My heart goes out to my mother. Schizophrenia is a terrible disease – I share a little about it in my article about coping with difficult parents. My mom kept going on and off her antipsychotic medications because she didn’t like the uncomfortable and often harsh side effects. She was also trying to hold down a teaching job and raise two preteen girls.
Growing up with a single mom wasn’t easy for me, but it was probably harder for her to actually be a single mom with schizophrenia.
What about you – are you coping with single parenthood as either a child or an adult? Maybe you’re struggling with the pain of losing your father, or not having a dad to begin with. It hurts. I know. I’m sorry. Feel free to share your thoughts below, no matter how big or little.
Writing is healthy, especially if you feel confused, sad, scared or lost. It can help you make sense of your experiences and untangle your emotions.
Questions From Growing Forward When You Can’t Go Back
At the end of every chapter are Questions for Journaling and Discussion that are directly related to that chapter’s Blossom Tips. Readers are invited to come here and share their thoughts.
The questions in Hagar’s chapter:
- A Time for Everything: What was your most treasured time of life? How do you balance letting go and moving forward in a new season?
- The Letter: How, when, and where do you experience God most deeply? Does seeing yourself through His eyes affect your identity?
- Risk: What’s the biggest risk you’ve ever taken? Knowing what you know now, what would you do differently?
- Turn-Around: How do your eating habits affect your day and mood? On a scale of one to ten—with one as “destructive” and ten as “healthy”—how would you rate your relationship with food?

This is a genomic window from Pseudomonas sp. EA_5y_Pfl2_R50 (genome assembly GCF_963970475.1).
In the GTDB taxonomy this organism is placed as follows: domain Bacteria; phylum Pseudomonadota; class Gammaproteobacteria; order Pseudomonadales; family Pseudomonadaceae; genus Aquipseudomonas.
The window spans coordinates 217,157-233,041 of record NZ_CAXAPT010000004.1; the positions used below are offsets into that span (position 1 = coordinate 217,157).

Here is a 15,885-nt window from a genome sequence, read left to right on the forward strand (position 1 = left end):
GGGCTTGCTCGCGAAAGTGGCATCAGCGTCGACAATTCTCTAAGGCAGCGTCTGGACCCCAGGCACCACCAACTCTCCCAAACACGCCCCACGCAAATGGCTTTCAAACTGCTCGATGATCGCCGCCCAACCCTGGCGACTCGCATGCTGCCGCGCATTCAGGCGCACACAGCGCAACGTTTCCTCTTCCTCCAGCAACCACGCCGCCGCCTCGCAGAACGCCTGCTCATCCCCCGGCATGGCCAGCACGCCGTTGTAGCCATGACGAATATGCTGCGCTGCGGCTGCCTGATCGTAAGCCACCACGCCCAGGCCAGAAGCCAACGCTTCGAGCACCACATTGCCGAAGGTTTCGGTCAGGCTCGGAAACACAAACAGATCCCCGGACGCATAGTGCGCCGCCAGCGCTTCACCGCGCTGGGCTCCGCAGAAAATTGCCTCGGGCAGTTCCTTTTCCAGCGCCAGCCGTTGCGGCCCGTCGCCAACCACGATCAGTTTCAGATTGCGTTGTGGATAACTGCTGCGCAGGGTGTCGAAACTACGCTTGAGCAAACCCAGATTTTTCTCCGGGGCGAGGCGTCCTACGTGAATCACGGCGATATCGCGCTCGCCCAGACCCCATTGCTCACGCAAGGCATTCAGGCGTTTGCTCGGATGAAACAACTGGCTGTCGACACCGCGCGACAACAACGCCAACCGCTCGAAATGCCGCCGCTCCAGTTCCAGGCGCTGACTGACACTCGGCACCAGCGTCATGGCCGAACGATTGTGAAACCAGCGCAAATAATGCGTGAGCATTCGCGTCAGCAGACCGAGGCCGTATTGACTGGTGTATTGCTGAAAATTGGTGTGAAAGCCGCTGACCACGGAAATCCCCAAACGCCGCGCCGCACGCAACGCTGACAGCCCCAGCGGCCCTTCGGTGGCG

- Mind Map: What are some surprising sources of support and comfort in your life? How do you feel about asking for help?
Feel free to answer these questions in the comments section below. Or, share anything that’s on your mind, about anything you’d like! It’s your space.
About Growing Forward…
Growing Forward When You Can’t Go Back offers a fresh, practical perspective on moving through loss. I share stories of contemporary and biblical women who transcended extraordinary pain and grief. I weave in my own experiences of growing up with a single schizophrenic mother, living in foster care, and then coping with infertility.
- Accept—and even embrace—a new season of life.
- Take small steps forward in practical, creative, delightful ways.
- Weave faith, trust, and hope into your heart, thoughts, and daily lives.
At the end you’ll have 50 Blossom Tips for moving forward after a loss. Each activity highlights a different aspect of who we are: spirit, heart, soul, body, and brain. This holistic approach ensures the whole self is addressed by incorporating spiritual, emotional, creative, physical, and intellectual growth.
Growing Forward When You Can’t Go Back is a comforting, encouraging book for women walking into a new season of life…which also makes it a great gift for women coping with death, divorce, or a difficult diagnosis.
In peace and passion,
P.S. Here’s the full list of Growing Forward articles here on “She Blossoms.” These aren’t the actual chapters of the book, they’re just our meeting places.
- Recreating and Replanting With Eve
- Sprouting With Sarah
- Digging Deeper With Hagar
- Uprooting With Naomi
- Starting Fresh With Ruth
- Growing Roots With Martha and Mary
- Reviving Your Heart With Hannah
- Renewing Your Purpose With Esther
- Growing Forward With Mary Magdalene
- Blossoming Into Life With Mary